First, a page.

- The Washington Times - Sunday, December 19, 2004

NORFOLK — Teressa Rerras didn’t really start taking photographs until age 40, and then it was only as a way to remember her trips to exotic places around the world.

Nearly a decade later, she is doing a lot more than just taking pretty pictures. She is returning to Afghanistan this month for the ninth time since the war there in 2001 to teach girls new ways of seeing their world — and themselves — through photography.

Girls who had never been allowed to hold a camera under the strict rule of the Taliban now are learning about math, science and communication as they snap shots of themselves and their surroundings, develop the film and write about their visions of the future.

“It’s kind of like art therapy. I want them to focus on telling me their stories and their dreams,” said Mrs. Rerras, 49, who teaches workshops in Afghanistan through her Norfolk-based nonprofit, the Learning Through Photography Foundation.

“I want to encourage them. I want to give them hope.”

Mrs. Rerras is a customer service supervisor for an airline. She also is studying photojournalism and working on a teaching degree.

At 40, she had an opportunity to drive around South Africa by herself, which fed her sense of adventure. She also took an interest in photographing cultures on the verge of becoming extinct, traveling to remote places in China.

She found herself gravitating toward women as subjects. The more she learned about the suffering of women in Afghanistan, the more her heart went out to them.

She volunteered to go to Afghanistan to use her photography skills for a nonprofit organization, and she also helped distribute food.

When she read about a program created by Wendy Ewald, an educator who has taught photography and writing to children around the world, she knew she had to learn more.

She studied under Mrs. Ewald at a workshop and was inspired to create her own photography program, specifically tailored to girls in Afghanistan and honoring their Muslim culture.

She knew it wouldn’t be hard to find girls intrigued enough to participate.

“When I would talk to girls [in Afghanistan], they would want to touch and hold my camera,” Mrs. Rerras said.

In the spring, Mrs. Rerras took vacation and unpaid leave to teach photography in Kabul, the capital of Afghanistan, and in the western city of Herat, which was led by a warlord until he was ousted by the government in September.

In Herat, Mrs. Rerras was shocked to realize, women still were wearing body-shrouding burkas.

“I was naive,” she said. “I didn’t know how oppressive it was there, thinking that the women had the same freedoms they had in Kabul.”

In Herat, Mrs. Rerras’ students — mostly ages 14 to 18 — were restricted to taking pictures at the girls’ school they attended, or at home, although some ventured out with their cameras while wearing burkas. In Kabul, the girls could wander a bit farther, searching for subjects for their photos.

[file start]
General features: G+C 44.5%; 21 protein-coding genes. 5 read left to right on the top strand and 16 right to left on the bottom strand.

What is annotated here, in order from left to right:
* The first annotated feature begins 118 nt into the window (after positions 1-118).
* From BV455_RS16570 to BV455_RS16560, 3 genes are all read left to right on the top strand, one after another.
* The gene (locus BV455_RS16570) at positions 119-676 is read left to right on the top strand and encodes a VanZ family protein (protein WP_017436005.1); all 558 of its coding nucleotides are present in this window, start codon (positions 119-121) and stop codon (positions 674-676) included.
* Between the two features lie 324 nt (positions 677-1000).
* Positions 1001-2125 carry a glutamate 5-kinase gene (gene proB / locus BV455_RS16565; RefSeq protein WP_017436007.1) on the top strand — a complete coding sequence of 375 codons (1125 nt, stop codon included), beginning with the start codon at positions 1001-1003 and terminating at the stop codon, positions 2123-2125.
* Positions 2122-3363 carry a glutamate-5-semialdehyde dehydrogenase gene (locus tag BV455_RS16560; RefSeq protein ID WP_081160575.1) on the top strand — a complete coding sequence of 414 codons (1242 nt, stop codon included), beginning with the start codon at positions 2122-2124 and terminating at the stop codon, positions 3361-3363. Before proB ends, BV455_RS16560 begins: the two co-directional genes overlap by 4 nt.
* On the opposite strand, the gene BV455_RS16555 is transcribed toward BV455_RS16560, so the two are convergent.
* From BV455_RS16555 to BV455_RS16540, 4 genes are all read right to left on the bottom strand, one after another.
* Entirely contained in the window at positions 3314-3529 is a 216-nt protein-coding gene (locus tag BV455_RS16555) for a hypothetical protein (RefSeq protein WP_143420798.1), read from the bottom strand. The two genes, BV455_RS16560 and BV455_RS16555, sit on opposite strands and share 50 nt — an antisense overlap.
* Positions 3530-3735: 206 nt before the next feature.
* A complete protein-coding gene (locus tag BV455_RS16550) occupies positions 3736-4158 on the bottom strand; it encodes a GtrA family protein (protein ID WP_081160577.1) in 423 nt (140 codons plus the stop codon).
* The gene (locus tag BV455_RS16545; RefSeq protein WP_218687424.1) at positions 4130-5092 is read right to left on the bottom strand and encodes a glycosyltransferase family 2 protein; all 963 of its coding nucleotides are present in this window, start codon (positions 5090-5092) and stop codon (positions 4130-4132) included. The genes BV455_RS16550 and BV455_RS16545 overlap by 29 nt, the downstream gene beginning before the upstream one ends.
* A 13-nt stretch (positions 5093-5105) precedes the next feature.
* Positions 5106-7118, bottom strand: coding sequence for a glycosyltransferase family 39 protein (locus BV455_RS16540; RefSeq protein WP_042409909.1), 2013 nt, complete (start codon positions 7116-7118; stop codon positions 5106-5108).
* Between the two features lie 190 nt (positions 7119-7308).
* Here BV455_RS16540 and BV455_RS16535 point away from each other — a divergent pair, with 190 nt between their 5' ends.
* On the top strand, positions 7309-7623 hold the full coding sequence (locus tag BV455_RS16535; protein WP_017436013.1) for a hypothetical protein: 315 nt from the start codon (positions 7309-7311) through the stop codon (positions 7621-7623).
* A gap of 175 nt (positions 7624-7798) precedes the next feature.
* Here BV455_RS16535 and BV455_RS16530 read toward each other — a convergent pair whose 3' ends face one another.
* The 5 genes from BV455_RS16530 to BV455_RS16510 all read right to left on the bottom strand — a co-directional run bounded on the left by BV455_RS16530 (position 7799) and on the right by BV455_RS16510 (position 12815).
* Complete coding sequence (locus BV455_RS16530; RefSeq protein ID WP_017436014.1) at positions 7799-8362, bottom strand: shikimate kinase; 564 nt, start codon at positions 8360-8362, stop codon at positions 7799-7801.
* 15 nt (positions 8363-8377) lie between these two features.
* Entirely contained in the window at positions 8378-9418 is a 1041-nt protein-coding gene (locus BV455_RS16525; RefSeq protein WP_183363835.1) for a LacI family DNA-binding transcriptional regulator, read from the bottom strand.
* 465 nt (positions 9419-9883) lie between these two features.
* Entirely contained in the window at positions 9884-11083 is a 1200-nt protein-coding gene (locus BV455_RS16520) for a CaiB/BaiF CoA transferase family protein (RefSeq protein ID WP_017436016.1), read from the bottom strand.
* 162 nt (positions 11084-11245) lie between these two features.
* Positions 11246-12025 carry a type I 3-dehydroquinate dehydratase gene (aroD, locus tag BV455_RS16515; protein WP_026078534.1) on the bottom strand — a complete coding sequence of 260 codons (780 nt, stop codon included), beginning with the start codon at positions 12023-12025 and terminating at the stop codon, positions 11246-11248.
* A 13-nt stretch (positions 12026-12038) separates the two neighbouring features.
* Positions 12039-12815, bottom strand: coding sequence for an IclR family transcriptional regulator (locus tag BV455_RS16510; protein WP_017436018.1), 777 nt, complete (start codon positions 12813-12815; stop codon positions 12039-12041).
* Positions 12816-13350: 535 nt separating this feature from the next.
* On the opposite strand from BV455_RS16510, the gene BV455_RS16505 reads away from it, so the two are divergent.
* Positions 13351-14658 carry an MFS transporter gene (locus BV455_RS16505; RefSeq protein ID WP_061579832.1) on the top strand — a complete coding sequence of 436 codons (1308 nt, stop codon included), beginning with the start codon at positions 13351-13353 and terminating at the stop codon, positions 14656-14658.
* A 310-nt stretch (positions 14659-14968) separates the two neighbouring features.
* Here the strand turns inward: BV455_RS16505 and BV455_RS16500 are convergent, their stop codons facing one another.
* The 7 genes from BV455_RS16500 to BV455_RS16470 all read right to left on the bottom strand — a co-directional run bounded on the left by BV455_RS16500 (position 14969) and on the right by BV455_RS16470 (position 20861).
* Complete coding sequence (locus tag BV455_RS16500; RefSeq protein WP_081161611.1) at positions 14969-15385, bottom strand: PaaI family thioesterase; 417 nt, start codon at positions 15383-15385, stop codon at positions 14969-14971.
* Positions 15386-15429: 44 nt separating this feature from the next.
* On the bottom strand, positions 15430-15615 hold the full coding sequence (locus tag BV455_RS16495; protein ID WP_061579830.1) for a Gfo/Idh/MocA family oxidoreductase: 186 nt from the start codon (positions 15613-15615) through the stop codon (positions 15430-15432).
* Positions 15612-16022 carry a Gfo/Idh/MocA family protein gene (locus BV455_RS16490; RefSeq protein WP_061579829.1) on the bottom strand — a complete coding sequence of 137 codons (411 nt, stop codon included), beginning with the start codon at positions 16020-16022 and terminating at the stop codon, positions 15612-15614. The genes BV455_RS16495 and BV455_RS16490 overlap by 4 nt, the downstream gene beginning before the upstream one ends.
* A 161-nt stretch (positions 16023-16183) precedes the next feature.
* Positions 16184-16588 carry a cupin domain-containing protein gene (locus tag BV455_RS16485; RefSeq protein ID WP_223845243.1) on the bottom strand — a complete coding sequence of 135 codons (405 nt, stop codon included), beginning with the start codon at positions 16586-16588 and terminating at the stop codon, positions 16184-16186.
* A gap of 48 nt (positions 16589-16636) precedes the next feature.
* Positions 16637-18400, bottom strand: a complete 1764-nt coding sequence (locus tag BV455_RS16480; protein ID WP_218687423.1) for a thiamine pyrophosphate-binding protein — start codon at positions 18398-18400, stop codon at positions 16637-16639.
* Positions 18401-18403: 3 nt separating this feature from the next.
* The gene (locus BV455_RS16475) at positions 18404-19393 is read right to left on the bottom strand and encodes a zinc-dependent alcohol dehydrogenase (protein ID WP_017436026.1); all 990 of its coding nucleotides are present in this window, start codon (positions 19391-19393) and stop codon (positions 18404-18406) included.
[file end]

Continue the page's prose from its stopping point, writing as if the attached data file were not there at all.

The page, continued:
“They really got quite good with the cameras,” Mrs. Rerras said as she digitally flipped through some of the girls’ work, stored on her laptop.

In one self-portrait, a serious Soria F. Ahmad gazes into her reflection in a mirror.

“Life is a notebook of memories. Sweet memories and bad memories,” Mrs. Ahmad, a student in Herat, wrote in an assignment. “These are the unforgettable days of my life.”

Frohar Mateen, a student in Kabul who aspires to be a judge, wrote in a letter that “the darkness has gone away and now I can see … the horizons of hopes, dreams and ambitions!”

Mrs. Rerras lectured with the help of an interpreter, trying to teach the girls to be creative and observe things from various perspectives, as well as build their confidence.

At times, the working conditions were difficult. The Herat school, for example, often had no electricity.

Mrs. Rerras’ foundation raised money to buy point-and-shoot cameras for the girls to use. At the end of the program, Mrs. Rerras surprised the girls by giving them the cameras to keep.

“They would dance with the cameras in the courtyard,” Mrs. Rerras recalled. “It made me want to cry. They’re just having the time of their lives.”

While in Afghanistan, Mrs. Rerras also went to a women’s prison where many inmates had committed the “crime” of leaving their husbands.

She also heard that women, trying to escape abuse at home, were committing suicide by setting themselves on fire. She went to a hospital to investigate and saw women with burns over most of their bodies, lingering in pain for several days until they died.

Their “mothers would hold on to me and ask me to take photographs,” she said. “They wanted the rest of the world to know what was going on.”

Mrs. Rerras ended up in the hospital herself after contracting a bacterial infection.

She acknowledged that her trips to what can be a dangerous part of the world are not easy on her husband and two grown sons. “They worry about me being kidnapped,” she said.

But Mrs. Rerras has a driver she trusts deeply, and she keeps a low profile, even donning a burka. Once, she carried a baby when she was riding with a male guide so people would think they were married. It is unseemly for a man and woman who are not married to be together in public, unescorted.

Mrs. Rerras plans to teach in Afghanistan again next year and hopes to eventually expand to other countries.

In the meantime, she intends to head back to Afghanistan at the end of December to gather more material to finish a project she started in the spring: The girls are writing letters about their lives to first lady Laura Bush.

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